Friday, December 19, 2008


New words have been around forever. Since word one, every word when first said or written has been new, and it’s never stopped. The accumulated mass of all our words goes and grows everywhere all the time, no less than the universe.

And while it’s hard enough to keep a handle on our day-to-day vocabulary (which apparently involves between 12,000 and 17,000 or more word families in one’s native language), all this new verbiage is good. A really good thing. Allow me to repeat the H.L Mencken line (which I quoted here about a month ago): “Stability in language is synonymous with rigor mortis.” The American Language (Fourth Edition, 1962), page 607. New words are life blood, a force of language-nature as necessary as birth, April showers, and that look in the eye of the one you love.

As such, a celebratory hip-hip-hooray should be heard for Christopher Rizzo’s Naturalistless, a tiny (twelve or so pages, four by four and one-half inches in size) and beautiful chapbook of nothing but neologisms, and Aaron Tieger’s The Collected Typos of Aaron Tieger, a slightly larger but still small chapbook of nothing but (you can see this coming no matter how far you are from your computer screen) tpyos. As such, both books are full of fresh, mint condition, made-up words, and nothing but made-up words.

In Naturalistless, Rizzo with some type of divine madness conjoins words, sometimes puzzlingly (“Cedarkle”), sometimes funnily (allush), sometimes somewhat profoundly (silencenturies), sometimes alliteratively (“birchirrup”), and in one case (and this is cool) palindromically (“doorood’). There appear to be seven poems, each with eight words, a single (new, conjoined) word to a line. Rizzo has elsewhere provided the background for the book, involving a naturalist impulse (and, I must add, a lot of imagination and combinatory elegance, in that every word-pair shares combinatory letters). The epigraph is a quotation from Ronald Johnson’s Shrubberies, “yet delight in the spectacle.” Great advice. I did that for this book, and it was impressive and fun.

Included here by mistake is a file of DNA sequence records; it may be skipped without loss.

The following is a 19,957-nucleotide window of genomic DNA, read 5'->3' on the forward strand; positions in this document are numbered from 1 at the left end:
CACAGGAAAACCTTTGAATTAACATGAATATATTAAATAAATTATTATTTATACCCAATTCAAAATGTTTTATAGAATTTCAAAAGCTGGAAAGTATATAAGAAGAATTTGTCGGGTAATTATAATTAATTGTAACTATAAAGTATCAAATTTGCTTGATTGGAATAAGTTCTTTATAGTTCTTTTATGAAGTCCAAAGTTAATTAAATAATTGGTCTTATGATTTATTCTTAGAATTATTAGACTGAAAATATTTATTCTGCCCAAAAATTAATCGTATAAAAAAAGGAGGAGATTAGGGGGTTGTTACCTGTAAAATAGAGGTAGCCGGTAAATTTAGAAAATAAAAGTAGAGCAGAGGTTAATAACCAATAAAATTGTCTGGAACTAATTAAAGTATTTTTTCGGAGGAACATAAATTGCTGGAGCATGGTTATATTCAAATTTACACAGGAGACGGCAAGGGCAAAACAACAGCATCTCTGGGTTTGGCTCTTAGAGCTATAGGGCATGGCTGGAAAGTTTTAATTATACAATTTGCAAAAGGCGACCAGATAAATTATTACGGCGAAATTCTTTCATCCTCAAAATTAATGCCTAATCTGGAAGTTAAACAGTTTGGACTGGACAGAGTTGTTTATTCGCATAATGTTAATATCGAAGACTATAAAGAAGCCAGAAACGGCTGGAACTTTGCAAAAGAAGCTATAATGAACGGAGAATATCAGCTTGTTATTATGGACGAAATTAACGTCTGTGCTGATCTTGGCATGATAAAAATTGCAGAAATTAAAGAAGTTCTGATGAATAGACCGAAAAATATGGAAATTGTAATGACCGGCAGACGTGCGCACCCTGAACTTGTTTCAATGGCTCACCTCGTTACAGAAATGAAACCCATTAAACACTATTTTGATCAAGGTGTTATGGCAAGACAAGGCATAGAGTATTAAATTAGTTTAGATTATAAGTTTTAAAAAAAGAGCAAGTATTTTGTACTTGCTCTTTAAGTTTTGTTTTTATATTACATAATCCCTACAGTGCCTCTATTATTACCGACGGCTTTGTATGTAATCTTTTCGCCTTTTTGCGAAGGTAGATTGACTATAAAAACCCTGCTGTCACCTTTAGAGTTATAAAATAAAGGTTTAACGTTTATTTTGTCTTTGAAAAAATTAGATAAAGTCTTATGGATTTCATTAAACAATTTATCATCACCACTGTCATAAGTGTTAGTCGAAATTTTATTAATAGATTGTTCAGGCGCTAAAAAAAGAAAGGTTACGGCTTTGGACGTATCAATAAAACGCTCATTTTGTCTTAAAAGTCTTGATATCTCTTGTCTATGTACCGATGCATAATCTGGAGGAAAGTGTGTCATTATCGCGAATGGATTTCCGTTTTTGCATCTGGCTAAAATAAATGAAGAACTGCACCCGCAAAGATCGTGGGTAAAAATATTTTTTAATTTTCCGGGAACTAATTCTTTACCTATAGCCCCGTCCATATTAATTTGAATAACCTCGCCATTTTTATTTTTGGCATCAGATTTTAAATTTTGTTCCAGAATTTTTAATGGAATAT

Rizzo dedicates his little book to Aaron Tieger. I don’t know if its coincidence or not that Tieger’s Collected Typos is out at about the same time, but there you go. Collected Typos, from the title alone, obviously has more than a bit of spoofiness to it, and Tieger has written to me that the project started as a joke. Yet the epigraph (“accidents are not omissions”) suggests a more serious mission evolved too, and the results confirm that the fun here, even if a bit frivolous, is important too. The book has thirteen pages, each with about 15 words (one to a line), and its just about guaranteed that you haven’t read any of them before, at least not too many times. There’s typos with inverted inner letters (“jion”), dropped letters (“rigt”), the single letter minimalist typo (“d”), and the seemingly totally botched (“burleqaseu”).

Or did those typos come about as I’ve described? Perhaps not. Instead of aiming for “join” but inverting the inner letters to get “jion,” Tieger may have been trying for “lion” and scrwed up the first letter, hitting the “j” key instead of the “l”. Similarly, the minimalist “d” might not have been intended as the single-letter word “a” but rather “do” or “id.” And so the fun begins, as possibilities multiply.